A new report from the In-vehicle UX (IVX) group at Strategy Analytics “In-vehicle Displays: Design Review and Recommendations“, has found that a well-designed user experience for such a system will rely on a number of factors, and display characteristics will certainly play a part.
The report finds more center multifunction displays will be arriving in mid-size vehicles, and the size of center multifunction displays will continue to increase. This will also lead to an increase in the number of touchscreens, which will enhance discoverability and access of infotainment features.
A capacitive touch interface is becoming increasingly familiar and acceptable among all types of displays thanks to the advancement of such interfaces on mobile devices.
Interest in rear-seat displays is forecast to grow wider and broader as consumers place increasing importance in on-board Wi-Fi, certain connected services, and infotainment. Due to the increased importance placed on interactive features, these displays are also transitioning from passive to interactive touchscreens.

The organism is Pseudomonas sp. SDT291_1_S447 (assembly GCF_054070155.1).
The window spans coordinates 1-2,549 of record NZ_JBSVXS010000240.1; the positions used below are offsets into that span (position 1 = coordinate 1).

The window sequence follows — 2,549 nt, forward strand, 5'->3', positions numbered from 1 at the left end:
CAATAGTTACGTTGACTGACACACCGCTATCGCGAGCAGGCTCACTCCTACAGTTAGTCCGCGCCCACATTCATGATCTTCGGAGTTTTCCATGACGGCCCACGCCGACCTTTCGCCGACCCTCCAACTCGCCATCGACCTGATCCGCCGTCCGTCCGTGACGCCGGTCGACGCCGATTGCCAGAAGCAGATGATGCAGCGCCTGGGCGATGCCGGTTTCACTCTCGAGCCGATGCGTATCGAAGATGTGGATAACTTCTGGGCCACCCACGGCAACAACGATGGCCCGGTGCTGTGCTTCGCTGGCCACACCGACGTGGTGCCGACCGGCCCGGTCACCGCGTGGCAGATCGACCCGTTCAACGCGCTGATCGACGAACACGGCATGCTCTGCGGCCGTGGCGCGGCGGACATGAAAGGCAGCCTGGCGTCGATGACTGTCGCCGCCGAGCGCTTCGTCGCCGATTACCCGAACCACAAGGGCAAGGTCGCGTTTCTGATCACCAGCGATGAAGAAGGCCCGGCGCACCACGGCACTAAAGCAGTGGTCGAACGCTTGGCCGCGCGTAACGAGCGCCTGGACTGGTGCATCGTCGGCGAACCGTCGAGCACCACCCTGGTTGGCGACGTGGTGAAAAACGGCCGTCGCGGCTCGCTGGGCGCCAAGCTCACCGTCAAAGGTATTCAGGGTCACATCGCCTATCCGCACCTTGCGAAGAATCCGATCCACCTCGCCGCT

Cluster displays are being used increasingly to convey all sorts of information to the driver, but large amounts of information and limited space means that these displays are more prone to clutter and usability issues than other types of